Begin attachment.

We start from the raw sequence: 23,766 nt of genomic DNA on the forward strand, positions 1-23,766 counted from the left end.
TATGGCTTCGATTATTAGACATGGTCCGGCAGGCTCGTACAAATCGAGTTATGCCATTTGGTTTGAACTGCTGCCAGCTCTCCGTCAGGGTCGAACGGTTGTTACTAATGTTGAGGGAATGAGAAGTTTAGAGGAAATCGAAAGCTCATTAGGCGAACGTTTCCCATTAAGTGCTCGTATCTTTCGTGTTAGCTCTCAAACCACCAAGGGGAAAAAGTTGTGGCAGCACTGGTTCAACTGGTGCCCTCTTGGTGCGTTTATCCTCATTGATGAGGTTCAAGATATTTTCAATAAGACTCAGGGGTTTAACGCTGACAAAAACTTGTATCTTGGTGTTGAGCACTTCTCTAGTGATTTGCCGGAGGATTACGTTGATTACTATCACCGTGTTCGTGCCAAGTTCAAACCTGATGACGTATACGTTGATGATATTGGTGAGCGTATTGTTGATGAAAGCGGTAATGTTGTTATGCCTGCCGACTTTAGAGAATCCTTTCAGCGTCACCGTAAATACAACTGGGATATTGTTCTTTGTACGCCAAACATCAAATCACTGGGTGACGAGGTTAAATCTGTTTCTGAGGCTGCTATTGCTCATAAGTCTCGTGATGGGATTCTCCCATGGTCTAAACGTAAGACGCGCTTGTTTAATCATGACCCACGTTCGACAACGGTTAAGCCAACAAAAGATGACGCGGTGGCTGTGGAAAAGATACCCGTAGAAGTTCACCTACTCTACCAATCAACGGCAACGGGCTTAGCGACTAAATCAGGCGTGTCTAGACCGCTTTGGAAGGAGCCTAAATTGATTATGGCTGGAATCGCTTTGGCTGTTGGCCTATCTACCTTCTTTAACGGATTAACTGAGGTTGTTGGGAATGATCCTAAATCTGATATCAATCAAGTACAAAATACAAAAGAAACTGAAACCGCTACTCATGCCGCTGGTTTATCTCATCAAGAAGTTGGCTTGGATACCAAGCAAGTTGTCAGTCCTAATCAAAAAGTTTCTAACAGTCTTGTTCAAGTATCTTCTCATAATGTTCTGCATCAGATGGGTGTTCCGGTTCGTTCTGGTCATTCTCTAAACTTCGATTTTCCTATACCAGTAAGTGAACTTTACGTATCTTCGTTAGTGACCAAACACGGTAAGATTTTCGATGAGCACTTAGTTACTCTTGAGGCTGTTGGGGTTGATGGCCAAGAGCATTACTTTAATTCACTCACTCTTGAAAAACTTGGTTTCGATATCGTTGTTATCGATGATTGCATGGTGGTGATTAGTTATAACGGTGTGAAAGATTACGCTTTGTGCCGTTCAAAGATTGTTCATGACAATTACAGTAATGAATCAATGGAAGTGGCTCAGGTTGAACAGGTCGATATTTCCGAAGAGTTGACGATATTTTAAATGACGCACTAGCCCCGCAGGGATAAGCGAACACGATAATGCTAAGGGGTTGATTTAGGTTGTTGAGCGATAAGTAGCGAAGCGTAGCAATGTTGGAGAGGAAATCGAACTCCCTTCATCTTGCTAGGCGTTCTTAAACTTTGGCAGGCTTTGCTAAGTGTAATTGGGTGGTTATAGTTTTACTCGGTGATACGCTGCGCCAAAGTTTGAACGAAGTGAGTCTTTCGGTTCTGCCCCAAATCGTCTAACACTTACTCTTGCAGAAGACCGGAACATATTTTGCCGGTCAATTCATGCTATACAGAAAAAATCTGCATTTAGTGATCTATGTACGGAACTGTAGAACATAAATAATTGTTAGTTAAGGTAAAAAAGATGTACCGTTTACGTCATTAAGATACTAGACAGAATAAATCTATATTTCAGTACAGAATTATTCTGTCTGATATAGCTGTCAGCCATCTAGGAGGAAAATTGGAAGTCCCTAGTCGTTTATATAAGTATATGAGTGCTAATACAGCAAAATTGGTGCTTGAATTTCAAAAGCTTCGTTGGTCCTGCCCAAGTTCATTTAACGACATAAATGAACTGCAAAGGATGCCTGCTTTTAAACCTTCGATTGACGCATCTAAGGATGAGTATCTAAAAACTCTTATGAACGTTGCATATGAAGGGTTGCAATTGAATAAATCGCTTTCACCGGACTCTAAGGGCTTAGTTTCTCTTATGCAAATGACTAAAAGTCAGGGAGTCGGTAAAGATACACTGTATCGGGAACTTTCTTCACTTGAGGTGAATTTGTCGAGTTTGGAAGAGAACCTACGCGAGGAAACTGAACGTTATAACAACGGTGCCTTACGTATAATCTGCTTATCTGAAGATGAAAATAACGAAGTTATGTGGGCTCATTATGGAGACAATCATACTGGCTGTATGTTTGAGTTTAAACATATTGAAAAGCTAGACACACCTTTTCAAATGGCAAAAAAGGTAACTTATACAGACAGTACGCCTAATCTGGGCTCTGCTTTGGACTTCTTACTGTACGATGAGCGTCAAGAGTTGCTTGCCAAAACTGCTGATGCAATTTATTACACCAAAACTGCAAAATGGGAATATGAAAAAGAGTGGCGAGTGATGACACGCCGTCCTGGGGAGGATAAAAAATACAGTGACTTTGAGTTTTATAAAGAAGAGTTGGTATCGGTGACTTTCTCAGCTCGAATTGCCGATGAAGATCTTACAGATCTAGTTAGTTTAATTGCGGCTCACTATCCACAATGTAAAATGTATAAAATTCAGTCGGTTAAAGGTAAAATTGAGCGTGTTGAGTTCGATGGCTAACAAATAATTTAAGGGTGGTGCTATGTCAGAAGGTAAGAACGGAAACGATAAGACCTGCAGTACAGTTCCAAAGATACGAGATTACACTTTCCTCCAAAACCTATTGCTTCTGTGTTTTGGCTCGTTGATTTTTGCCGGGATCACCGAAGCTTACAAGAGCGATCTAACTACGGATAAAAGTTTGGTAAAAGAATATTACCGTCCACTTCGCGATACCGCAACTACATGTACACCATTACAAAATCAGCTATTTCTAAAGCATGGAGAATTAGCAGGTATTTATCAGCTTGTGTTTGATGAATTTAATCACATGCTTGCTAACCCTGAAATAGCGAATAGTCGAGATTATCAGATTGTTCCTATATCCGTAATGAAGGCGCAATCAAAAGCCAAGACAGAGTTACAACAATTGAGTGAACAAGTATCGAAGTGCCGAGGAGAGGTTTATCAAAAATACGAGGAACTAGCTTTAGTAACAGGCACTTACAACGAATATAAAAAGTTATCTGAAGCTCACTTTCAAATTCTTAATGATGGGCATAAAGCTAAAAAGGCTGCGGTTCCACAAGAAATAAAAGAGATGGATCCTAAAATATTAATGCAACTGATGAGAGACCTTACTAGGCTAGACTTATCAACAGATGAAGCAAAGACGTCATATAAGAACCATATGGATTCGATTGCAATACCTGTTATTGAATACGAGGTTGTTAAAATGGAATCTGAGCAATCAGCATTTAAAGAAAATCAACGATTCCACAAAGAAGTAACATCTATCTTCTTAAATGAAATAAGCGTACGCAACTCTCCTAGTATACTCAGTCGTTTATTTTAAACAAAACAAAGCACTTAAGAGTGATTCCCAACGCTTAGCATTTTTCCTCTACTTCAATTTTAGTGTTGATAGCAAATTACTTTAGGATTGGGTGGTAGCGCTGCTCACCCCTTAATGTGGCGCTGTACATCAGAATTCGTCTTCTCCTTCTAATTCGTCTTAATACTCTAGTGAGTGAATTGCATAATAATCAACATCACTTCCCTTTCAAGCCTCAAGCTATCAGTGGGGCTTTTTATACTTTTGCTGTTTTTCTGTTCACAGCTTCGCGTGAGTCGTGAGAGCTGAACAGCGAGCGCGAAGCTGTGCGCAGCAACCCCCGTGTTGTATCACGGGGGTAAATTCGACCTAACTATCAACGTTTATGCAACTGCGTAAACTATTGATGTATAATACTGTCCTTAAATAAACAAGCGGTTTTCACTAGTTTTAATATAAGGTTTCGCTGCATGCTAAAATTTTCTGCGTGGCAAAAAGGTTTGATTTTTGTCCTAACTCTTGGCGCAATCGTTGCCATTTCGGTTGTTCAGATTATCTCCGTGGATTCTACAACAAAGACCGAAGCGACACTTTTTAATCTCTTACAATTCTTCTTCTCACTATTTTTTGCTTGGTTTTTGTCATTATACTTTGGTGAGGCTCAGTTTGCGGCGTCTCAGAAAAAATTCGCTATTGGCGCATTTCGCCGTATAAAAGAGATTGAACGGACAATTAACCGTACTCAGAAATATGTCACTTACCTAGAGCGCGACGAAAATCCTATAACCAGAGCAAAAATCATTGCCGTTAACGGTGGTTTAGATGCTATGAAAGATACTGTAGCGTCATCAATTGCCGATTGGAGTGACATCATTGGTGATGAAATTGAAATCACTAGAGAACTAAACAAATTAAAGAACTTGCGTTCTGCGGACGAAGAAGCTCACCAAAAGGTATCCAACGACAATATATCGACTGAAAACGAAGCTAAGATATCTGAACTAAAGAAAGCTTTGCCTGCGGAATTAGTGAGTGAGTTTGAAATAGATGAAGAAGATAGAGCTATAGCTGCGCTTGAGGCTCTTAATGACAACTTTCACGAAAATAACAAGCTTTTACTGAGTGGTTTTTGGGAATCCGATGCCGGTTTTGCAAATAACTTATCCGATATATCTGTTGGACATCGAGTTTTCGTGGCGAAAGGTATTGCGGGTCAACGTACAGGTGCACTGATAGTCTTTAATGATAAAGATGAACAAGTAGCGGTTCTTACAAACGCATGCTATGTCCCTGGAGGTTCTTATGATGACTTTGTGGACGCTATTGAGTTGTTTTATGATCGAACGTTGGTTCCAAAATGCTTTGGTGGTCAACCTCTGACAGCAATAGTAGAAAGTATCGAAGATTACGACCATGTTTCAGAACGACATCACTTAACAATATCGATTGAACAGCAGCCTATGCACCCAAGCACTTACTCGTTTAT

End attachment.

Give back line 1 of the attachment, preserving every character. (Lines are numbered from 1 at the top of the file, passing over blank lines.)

We start from the raw sequence: 23,766 nt of genomic DNA on the forward strand, positions 1-23,766 counted from the left end.